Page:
Shopping for a new car can sometimes be overwhelming. Wading through make and model options is difficult enough…but then there are financing and insurance decisions to make, too.
Auto insurance companies know you have much to consider when looking for a new car. You can get a reliable range of projected insurance costs by consulting with several different agents about the car makes and models you are interested in.
This will also help you determine whether or not that sports car you’re considering is a good deal—or whether you should settle on the economical gas-saver instead.
Know Your Style
Before you head out to the car lot, you need to make some basic decisions. Consider the same issues insurers consider when setting insurance rates, like:
- How you use the car
- How many passengers you typically carry
- How often you drive
- Where you drive
- What features are important to you
- Style and brand preferences
Examine each of these details carefully, as each helps determine the premium you pay for your auto insurance. Think car use, not necessarily car model. This will help narrow your choices significantly.
Armed with this information, evaluate your needs and preferences and determine your own current style. When the time comes, insurers can help you decide which cars fitting that style afford you the lowest auto insurance costs.
Once you have a clear picture of what you want and need, investigate your choices. Visit your local library or bookstore and read up on each vehicle. Familiarize yourself with current prices and features.
Then make a list of all the features and options important to you—everything from head and leg room to transmission type, engine and trunk size, and safety features included. Auto insurance companies give discounts for some of these items, so they can be special budget-busters.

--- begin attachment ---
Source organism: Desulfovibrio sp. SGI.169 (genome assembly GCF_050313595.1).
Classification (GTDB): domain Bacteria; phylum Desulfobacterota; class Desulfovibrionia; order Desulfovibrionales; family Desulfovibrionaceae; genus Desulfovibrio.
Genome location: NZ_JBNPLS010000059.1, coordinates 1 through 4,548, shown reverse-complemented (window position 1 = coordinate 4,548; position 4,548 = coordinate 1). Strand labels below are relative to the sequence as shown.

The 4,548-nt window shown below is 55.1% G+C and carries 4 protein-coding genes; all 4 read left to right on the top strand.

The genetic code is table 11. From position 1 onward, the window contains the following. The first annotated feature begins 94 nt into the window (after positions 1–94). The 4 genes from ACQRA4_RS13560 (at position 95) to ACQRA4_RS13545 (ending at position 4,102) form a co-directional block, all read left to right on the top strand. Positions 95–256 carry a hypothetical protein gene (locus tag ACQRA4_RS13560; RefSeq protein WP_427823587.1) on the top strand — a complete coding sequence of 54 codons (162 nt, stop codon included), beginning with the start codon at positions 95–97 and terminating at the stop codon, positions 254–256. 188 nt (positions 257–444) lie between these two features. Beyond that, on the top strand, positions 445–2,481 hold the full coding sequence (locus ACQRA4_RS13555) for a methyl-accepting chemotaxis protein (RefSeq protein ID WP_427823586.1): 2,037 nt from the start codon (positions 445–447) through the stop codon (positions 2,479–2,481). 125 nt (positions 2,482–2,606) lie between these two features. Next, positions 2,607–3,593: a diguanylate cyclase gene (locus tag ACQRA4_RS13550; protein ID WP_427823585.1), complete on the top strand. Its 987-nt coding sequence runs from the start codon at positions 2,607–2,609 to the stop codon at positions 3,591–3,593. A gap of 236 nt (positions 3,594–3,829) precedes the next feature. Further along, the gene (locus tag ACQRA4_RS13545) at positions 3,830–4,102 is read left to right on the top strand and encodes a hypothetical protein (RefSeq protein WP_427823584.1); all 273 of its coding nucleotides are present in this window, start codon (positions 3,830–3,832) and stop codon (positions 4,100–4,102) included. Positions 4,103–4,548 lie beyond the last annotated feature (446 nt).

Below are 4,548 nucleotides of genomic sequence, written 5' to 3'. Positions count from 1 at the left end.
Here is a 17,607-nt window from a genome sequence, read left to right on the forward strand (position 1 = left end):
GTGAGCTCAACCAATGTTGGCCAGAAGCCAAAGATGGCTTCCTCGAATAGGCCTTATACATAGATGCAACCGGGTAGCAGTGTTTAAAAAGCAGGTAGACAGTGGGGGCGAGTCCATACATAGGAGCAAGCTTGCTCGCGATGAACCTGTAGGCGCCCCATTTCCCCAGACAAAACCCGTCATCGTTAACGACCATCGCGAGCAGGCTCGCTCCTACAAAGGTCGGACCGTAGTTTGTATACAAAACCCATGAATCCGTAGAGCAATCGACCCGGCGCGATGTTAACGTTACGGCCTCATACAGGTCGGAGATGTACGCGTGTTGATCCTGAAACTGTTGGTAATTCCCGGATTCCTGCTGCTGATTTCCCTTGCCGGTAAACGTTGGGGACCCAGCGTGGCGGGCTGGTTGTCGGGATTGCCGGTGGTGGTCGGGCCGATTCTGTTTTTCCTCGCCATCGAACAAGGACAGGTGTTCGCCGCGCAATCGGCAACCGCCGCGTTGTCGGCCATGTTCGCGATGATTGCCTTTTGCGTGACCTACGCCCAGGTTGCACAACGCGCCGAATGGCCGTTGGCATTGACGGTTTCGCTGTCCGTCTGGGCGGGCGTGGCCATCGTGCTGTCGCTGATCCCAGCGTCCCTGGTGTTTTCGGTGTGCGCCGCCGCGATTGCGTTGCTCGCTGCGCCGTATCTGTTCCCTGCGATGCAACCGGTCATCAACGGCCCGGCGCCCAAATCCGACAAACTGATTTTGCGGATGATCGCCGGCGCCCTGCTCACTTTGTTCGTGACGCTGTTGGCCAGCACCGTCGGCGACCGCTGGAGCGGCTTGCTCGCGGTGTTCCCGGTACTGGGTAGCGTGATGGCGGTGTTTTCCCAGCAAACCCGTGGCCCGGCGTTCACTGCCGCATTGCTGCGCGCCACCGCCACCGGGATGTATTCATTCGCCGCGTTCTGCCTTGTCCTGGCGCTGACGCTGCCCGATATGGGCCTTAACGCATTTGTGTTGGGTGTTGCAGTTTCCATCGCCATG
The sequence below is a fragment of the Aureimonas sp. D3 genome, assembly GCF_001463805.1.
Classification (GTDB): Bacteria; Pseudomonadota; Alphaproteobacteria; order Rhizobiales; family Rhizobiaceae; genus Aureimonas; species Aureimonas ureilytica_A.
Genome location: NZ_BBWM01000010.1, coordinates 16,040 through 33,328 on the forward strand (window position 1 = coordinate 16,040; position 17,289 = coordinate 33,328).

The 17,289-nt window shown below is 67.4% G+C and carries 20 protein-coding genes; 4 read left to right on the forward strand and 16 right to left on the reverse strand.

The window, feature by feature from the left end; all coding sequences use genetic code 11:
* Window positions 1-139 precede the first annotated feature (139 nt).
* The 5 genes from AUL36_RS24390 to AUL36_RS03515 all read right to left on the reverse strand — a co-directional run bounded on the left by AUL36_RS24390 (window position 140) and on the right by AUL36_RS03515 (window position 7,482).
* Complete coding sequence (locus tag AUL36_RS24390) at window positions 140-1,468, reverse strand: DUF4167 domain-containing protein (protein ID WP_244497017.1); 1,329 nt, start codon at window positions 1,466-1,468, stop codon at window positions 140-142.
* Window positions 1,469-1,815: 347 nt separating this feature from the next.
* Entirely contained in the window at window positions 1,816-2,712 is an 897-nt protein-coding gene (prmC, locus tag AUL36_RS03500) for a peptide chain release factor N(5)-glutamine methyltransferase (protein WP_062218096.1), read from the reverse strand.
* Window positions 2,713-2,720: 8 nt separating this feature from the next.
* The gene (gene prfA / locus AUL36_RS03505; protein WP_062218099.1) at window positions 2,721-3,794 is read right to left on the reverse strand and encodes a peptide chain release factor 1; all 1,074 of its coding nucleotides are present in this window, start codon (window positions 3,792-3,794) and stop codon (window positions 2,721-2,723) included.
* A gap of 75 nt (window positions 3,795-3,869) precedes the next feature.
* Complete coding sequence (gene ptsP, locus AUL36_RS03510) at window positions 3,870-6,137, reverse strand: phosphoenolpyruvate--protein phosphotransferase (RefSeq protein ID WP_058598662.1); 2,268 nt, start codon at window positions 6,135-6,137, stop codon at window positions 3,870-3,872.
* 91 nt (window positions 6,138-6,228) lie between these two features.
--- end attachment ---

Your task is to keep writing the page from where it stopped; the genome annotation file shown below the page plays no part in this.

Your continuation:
Examine All Costs
Finally, write down all models containing the features you want and can afford. Consider all costs involved in buying each of these cars, including sticker price, gas, maintenance, financing rates, taxes and insurance.
Talk to a financial advisor or get loan pre-approval from a bank. Then set your price range—an amount you can comfortably afford to spend each month—and don’t even consider buying a car that doesn’t fall within this range.
If you can’t afford everything you want, prioritize the features on your list and go with the vehicle that’s priced right and has the most features you want.
This applies to both your car and your insurance. Now that you’ve narrowed your search considerably, compare sticker prices from your research and get insurance prices from local auto insurance companies.
Collect brochures, ask the salesperson in your local dealership for information, take test drives to make your selection even easier, and contact at least one insurance agent to find out what you can expect your yearly auto insurance premiums to cost.
Negotiate a Deal
At this point, the more information you have, the stronger your bargaining position.
Ask the dealer about cash incentives, rebates and other discounts. Then call insurance companies and inquire about their discounts. Let them know you are shopping around so you’ll get their best prices up front.
Finally, let both the dealer and the insurer know your bottom line—and stick to it!
Purchase with Confidence
Buying a new car can be enjoyable. But don’t throw caution to the wind by doing it unwisely, or without all the facts. Think about what’s important to you, do your research, talk insurance, check your budget and shop around for the best deal you can get. Then purchase that new car with confidence—and enjoy!